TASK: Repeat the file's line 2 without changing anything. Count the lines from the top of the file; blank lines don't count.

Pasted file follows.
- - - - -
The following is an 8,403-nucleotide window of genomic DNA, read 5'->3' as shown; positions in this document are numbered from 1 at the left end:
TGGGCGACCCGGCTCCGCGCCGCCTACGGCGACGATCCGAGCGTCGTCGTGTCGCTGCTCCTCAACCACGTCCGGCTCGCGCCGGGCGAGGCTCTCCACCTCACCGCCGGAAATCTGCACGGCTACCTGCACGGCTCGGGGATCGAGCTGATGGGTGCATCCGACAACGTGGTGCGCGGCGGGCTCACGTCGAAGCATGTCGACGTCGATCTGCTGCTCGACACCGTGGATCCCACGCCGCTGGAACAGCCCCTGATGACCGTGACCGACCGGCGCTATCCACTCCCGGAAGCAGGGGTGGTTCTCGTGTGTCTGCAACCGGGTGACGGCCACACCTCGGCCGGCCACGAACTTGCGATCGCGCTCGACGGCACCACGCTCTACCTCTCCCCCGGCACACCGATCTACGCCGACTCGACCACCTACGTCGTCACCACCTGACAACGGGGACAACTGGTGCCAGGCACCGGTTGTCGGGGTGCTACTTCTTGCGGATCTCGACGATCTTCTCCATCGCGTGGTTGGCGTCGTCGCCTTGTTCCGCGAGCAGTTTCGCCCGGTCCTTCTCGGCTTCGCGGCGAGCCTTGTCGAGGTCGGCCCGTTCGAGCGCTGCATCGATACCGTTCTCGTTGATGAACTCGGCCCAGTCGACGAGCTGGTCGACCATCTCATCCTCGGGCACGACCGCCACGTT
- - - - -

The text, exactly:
TGGGCGACCCGGCTCCGCGCCGCCTACGGCGACGATCCGAGCGTCGTCGTGTCGCTGCTCCTCAACCACGTCCGGCTCGCGCCGGGCGAGGCTCTCCACCTCACCGCCGGAAATCTGCACGGCTACCTGCACGGCTCGGGGATCGAGCTGATGGGTGCATCCGACAACGTGGTGCGCGGCGGGCTCACGTCGAAGCATGTCGACGTCGATCTGCTGCTCGACACCGTGGATCCCACGCCGCTGGAACAGCCCCTGATGACCGTGACCGACCGGCGCTATCCACTCCCGGAAGCAGGGGTGGTTCTCGTGTGTCTGCAACCGGGTGACGGCCACACCTCGGCCGGCCACGAACTTGCGATCGCGCTCGACGGCACCACGCTCTACCTCTCCCCCGGCACACCGATCTACGCCGACTCGACCACCTACGTCGTCACCACCTGACAACGGGGACAACTGGTGCCAGGCACCGGTTGTCGGGGTGCTACTTCTTGCGGATCTCGACGATCTTCTCCATCGCGTGGTTGGCGTCGTCGCCTTGTTCCGCGAGCAGTTTCGCCCGGTCCTTCTCGGCTTCGCGGCGAGCCTTGTCGAGGTCGGCCCGTTCGAGCGCTGCATCGATACCGTTCTCGTTGATGAACTCGGCCCAGTCGACGAGCTGGTCGACCATCTCATCCTCGGGCACGACCGCCACGTT